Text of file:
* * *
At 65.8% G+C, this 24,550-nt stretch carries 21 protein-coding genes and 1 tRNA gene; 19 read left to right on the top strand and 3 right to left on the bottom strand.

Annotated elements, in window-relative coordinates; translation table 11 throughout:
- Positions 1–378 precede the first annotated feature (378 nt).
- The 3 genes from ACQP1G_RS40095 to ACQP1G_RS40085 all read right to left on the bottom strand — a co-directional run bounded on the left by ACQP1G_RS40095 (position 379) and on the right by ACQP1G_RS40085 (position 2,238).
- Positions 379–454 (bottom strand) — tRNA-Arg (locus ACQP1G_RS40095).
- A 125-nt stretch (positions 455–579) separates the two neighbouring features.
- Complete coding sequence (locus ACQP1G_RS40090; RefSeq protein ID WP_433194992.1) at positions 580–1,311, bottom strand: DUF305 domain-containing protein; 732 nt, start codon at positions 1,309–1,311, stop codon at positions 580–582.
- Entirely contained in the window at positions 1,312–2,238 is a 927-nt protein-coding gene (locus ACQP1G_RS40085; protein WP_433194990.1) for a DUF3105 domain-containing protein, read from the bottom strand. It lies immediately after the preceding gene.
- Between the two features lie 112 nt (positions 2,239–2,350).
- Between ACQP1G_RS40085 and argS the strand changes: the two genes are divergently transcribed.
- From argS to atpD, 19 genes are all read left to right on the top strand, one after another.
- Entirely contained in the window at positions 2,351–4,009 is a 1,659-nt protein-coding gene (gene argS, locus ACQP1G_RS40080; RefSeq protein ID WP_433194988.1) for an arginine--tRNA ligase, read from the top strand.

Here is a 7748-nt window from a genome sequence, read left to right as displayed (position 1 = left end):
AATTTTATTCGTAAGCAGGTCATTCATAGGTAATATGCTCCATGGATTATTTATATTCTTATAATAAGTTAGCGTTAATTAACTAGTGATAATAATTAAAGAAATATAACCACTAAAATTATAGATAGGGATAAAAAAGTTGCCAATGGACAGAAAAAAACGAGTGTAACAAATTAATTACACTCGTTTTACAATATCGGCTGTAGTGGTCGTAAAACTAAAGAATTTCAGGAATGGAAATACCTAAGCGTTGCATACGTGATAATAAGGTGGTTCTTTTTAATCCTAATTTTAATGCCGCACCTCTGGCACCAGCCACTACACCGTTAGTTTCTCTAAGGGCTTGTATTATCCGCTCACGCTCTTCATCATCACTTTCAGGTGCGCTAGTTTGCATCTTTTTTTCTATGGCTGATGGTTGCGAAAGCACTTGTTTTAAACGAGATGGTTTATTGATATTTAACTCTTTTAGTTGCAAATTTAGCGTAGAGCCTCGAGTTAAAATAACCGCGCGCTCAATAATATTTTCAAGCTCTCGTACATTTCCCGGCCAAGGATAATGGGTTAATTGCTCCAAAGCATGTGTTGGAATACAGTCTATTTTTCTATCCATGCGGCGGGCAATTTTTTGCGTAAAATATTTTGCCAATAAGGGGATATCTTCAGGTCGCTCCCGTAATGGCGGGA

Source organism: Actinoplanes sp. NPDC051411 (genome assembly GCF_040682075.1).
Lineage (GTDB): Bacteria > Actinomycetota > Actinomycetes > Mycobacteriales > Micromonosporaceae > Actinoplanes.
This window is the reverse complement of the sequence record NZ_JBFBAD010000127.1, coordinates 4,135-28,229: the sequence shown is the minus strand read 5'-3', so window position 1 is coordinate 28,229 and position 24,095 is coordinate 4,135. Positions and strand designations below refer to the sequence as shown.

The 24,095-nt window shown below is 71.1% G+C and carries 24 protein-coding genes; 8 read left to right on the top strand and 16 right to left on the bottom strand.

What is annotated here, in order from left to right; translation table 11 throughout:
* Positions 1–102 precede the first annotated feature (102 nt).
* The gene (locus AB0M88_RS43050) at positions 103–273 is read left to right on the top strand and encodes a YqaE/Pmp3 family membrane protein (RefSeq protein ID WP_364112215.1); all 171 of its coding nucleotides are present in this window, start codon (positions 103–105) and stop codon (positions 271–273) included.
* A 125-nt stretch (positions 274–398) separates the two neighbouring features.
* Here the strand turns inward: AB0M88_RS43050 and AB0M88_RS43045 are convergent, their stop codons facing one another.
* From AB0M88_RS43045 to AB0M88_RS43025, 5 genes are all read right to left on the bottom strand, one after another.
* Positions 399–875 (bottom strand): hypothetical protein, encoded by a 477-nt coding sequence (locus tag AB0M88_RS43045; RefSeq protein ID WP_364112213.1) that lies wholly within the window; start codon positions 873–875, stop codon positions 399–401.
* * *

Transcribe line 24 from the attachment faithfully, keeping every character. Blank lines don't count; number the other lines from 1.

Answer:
* From AB0M88_RS43045 to AB0M88_RS43025, 5 genes are all read right to left on the bottom strand, one after another.